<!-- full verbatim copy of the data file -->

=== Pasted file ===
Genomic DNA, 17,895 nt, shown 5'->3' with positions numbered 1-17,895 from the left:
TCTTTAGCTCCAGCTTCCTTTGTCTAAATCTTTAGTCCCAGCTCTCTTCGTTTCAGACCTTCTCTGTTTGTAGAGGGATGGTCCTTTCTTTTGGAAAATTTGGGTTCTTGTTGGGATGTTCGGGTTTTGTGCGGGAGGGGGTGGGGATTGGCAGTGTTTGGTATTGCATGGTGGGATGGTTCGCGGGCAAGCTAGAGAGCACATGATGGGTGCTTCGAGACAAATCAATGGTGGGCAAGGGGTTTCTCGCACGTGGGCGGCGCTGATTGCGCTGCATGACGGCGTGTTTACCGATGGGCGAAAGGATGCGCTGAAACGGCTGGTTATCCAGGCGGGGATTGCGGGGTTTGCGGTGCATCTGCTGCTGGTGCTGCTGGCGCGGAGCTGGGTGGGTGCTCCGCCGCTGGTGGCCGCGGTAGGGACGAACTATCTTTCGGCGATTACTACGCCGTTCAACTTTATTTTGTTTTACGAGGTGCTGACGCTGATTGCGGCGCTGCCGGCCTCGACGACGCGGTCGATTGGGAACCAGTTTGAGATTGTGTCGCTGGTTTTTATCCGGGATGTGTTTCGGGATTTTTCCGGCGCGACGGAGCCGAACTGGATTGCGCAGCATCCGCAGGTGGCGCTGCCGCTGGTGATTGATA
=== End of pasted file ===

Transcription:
Genomic DNA, 17,895 nt, shown 5'->3' with positions numbered 1-17,895 from the left:
TCTTTAGCTCCAGCTTCCTTTGTCTAAATCTTTAGTCCCAGCTCTCTTCGTTTCAGACCTTCTCTGTTTGTAGAGGGATGGTCCTTTCTTTTGGAAAATTTGGGTTCTTGTTGGGATGTTCGGGTTTTGTGCGGGAGGGGGTGGGGATTGGCAGTGTTTGGTATTGCATGGTGGGATGGTTCGCGGGCAAGCTAGAGAGCACATGATGGGTGCTTCGAGACAAATCAATGGTGGGCAAGGGGTTTCTCGCACGTGGGCGGCGCTGATTGCGCTGCATGACGGCGTGTTTACCGATGGGCGAAAGGATGCGCTGAAACGGCTGGTTATCCAGGCGGGGATTGCGGGGTTTGCGGTGCATCTGCTGCTGGTGCTGCTGGCGCGGAGCTGGGTGGGTGCTCCGCCGCTGGTGGCCGCGGTAGGGACGAACTATCTTTCGGCGATTACTACGCCGTTCAACTTTATTTTGTTTTACGAGGTGCTGACGCTGATTGCGGCGCTGCCGGCCTCGACGACGCGGTCGATTGGGAACCAGTTTGAGATTGTGTCGCTGGTTTTTATCCGGGATGTGTTTCGGGATTTTTCCGGCGCGACGGAGCCGAACTGGATTGCGCAGCATCCGCAGGTGGCGCTGCCGCTGGTGATTGATA